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Central Bank Views

RBA's Neutral Rate Rhetoric Overstated, Real Rate Similar To Fed's

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Aussie dropped after the weaker than expected inflation report, as traders took profit after the currency rallied to 2-year against USD and last week. Headline CPI moderated to +1.9% y/y in 2Q17 from +2.1% a quarter ago. The market had anticipated an increase to +2.2%. Key contributors to the weakness were lower automotive fuel prices as global oil prices plunged and the usual seasonal drop in domestic holiday, travel and accommodation prices. RBA's trimmed mean slipped 0.1 percentage point to +1.8%, in line with expectation, while the weighted median CPI climbed +0.1 percentage point to +1.8% in the second quarter. Consumer price levels are an important gauge of central banks' monetary outlook. The dilemma currently facing major central banks worldwide is the continuing economic growth and employment market improvement, alongside subdued inflation. At the July meeting minutes, RBA acknowledged that weak inflation is a global phenomenon with core inflation remaining low while headline inflation turning down..

RBA's Neutral Rate Rhetoric Overstated

Indeed, Aussie's rally last week was a result of market's overreaction to 'neutral rate' rhetoric's by the RBA and Fed Chair Janet Yellen. Recall that RBA suggested that the neutral nominal cash rate is around 3.5%, with medium-term inflation expectations well- anchored around 2.5%'. It also noted that 'a reduction in risk aversion and/or an increase in the potential growth rate could see the neutral real interest rate rise again'. Fed's Yellen noted at the testimony that 'the neutral rate is currently quite low by historical standards, the federal funds rate would not have to rise all that much further to get to a neutral policy stance'.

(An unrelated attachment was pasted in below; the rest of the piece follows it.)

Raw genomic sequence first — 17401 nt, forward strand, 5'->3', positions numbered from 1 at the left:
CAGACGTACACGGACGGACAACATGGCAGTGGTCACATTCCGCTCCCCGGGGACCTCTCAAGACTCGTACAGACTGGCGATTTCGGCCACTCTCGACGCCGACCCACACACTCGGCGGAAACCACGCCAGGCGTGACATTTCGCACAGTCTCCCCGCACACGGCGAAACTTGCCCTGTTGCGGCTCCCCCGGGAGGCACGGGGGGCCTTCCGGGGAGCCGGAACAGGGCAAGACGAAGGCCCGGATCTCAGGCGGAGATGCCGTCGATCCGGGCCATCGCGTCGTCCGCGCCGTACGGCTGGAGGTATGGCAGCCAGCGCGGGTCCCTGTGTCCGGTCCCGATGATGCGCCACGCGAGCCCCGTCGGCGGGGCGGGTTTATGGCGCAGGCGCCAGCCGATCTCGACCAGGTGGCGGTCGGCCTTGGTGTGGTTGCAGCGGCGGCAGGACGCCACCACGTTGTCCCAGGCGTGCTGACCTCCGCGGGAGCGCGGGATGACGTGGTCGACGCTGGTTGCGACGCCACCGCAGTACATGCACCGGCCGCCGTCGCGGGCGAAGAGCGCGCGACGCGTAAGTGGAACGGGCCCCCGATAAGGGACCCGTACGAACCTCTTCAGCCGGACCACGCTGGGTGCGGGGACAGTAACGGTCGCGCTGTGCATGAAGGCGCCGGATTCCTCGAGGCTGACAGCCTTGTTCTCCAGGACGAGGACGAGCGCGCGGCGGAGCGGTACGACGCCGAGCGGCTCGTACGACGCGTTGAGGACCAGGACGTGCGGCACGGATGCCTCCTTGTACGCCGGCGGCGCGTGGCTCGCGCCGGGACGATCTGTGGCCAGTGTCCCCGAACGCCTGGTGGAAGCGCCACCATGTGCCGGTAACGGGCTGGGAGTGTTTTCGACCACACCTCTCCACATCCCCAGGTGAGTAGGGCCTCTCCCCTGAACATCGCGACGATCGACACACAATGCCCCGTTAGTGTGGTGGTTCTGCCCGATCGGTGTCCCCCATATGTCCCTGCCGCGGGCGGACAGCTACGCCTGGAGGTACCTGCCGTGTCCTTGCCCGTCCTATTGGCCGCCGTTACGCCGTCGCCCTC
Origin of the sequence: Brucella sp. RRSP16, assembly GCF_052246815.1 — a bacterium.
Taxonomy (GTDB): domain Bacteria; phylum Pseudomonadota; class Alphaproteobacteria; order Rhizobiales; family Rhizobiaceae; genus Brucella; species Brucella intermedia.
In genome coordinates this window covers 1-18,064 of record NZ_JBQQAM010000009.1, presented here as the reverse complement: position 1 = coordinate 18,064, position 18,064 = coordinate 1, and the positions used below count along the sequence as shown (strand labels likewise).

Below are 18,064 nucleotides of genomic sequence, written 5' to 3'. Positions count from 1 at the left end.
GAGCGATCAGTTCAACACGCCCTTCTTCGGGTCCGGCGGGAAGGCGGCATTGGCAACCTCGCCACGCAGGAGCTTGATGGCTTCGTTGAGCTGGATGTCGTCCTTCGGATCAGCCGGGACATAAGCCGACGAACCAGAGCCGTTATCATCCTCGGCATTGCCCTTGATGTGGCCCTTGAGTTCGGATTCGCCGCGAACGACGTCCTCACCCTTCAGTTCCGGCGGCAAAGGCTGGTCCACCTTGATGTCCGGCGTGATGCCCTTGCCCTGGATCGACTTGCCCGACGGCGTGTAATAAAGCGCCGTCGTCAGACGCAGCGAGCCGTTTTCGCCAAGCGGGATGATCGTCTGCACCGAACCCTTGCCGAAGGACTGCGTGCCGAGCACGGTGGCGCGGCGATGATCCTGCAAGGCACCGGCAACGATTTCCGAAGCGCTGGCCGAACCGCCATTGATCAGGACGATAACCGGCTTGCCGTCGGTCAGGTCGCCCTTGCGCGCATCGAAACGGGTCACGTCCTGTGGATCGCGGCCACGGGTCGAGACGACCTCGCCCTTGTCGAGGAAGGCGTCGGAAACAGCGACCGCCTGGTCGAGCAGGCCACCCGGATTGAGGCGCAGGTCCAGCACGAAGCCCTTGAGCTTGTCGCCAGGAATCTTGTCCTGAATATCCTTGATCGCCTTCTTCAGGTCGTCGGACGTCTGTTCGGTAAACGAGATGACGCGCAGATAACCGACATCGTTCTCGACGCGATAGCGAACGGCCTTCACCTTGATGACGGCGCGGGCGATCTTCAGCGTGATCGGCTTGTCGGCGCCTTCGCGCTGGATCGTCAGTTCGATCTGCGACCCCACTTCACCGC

Despite initial impression that RBA's language was implying a tightening stance, RBA's estimated nominal neutral rate, currently at 3.5%, was weaker than the previous projection of 5% (prior to global financial crisis). More importantly, what RBA noted was 'nominal neutral rate' which, if adjusted with medium term inflation expectations of around 2.5%, would bring a real rate of 1%. This is indeed coincident with the Fed's long-run neutral rate in real terms. Meanwhile, Yellen's comments on neutral rate were not more pessimistic than previously. Indeed, the Fed's neutral rate stance over recent years has remained similar, suggesting that the neutral rate had fallen fell sharply after the financial crisis and has remained near zero; r-star would move high should the temporary factors dissipate over time and the long-term level of the neutral rate has permanently shifted downward due primarily to slower potential growth.

RBNZ Assistant Governor John McDermott also talked about the monetary policy outlook earlier today. His stance, while driven muted market reaction, was rather dovish. He suggested that current estimate of the neutral interest rate is around 3.5 % with potential output growth at 2.9% and core inflation at 1.4%. He added that the neutral rate has been slowly falling for some time, due to lower potential output growth. Dating back to early 2015, the central bank noted that the neutral interest rate is around 4.5%